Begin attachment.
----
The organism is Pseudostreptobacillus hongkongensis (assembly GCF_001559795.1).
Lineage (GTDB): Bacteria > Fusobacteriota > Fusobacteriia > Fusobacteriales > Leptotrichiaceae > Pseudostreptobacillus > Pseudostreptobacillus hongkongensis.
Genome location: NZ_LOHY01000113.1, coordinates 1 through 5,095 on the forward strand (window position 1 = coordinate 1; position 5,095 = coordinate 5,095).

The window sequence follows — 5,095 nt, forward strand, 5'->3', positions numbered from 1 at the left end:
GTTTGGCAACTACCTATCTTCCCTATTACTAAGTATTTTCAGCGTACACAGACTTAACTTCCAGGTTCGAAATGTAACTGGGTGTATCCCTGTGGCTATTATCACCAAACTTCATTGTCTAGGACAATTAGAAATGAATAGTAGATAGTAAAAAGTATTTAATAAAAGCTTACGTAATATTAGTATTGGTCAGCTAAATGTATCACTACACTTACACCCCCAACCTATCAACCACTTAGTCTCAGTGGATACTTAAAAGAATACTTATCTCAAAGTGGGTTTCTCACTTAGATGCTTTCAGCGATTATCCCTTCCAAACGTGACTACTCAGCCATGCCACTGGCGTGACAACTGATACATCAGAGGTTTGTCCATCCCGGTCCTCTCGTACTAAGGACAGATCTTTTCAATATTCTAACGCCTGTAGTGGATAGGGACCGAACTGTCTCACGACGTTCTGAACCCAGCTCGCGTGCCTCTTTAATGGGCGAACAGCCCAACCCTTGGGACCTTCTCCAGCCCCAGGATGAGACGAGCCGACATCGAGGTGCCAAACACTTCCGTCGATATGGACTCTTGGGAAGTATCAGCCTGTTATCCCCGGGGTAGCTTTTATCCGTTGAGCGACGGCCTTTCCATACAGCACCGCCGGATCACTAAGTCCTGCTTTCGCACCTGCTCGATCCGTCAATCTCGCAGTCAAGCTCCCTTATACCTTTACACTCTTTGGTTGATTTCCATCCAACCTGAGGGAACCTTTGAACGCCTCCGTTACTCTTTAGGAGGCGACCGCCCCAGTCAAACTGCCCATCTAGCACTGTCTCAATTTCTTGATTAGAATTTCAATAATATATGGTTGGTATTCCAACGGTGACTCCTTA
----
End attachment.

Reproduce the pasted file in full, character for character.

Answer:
The organism is Pseudostreptobacillus hongkongensis (assembly GCF_001559795.1).
Lineage (GTDB): Bacteria > Fusobacteriota > Fusobacteriia > Fusobacteriales > Leptotrichiaceae > Pseudostreptobacillus > Pseudostreptobacillus hongkongensis.
Genome location: NZ_LOHY01000113.1, coordinates 1 through 5,095 on the forward strand (window position 1 = coordinate 1; position 5,095 = coordinate 5,095).

The window sequence follows — 5,095 nt, forward strand, 5'->3', positions numbered from 1 at the left end:
GTTTGGCAACTACCTATCTTCCCTATTACTAAGTATTTTCAGCGTACACAGACTTAACTTCCAGGTTCGAAATGTAACTGGGTGTATCCCTGTGGCTATTATCACCAAACTTCATTGTCTAGGACAATTAGAAATGAATAGTAGATAGTAAAAAGTATTTAATAAAAGCTTACGTAATATTAGTATTGGTCAGCTAAATGTATCACTACACTTACACCCCCAACCTATCAACCACTTAGTCTCAGTGGATACTTAAAAGAATACTTATCTCAAAGTGGGTTTCTCACTTAGATGCTTTCAGCGATTATCCCTTCCAAACGTGACTACTCAGCCATGCCACTGGCGTGACAACTGATACATCAGAGGTTTGTCCATCCCGGTCCTCTCGTACTAAGGACAGATCTTTTCAATATTCTAACGCCTGTAGTGGATAGGGACCGAACTGTCTCACGACGTTCTGAACCCAGCTCGCGTGCCTCTTTAATGGGCGAACAGCCCAACCCTTGGGACCTTCTCCAGCCCCAGGATGAGACGAGCCGACATCGAGGTGCCAAACACTTCCGTCGATATGGACTCTTGGGAAGTATCAGCCTGTTATCCCCGGGGTAGCTTTTATCCGTTGAGCGACGGCCTTTCCATACAGCACCGCCGGATCACTAAGTCCTGCTTTCGCACCTGCTCGATCCGTCAATCTCGCAGTCAAGCTCCCTTATACCTTTACACTCTTTGGTTGATTTCCATCCAACCTGAGGGAACCTTTGAACGCCTCCGTTACTCTTTAGGAGGCGACCGCCCCAGTCAAACTGCCCATCTAGCACTGTCTCAATTTCTTGATTAGAATTTCAATAATATATGGTTGGTATTCCAACGGTGACTCCTTA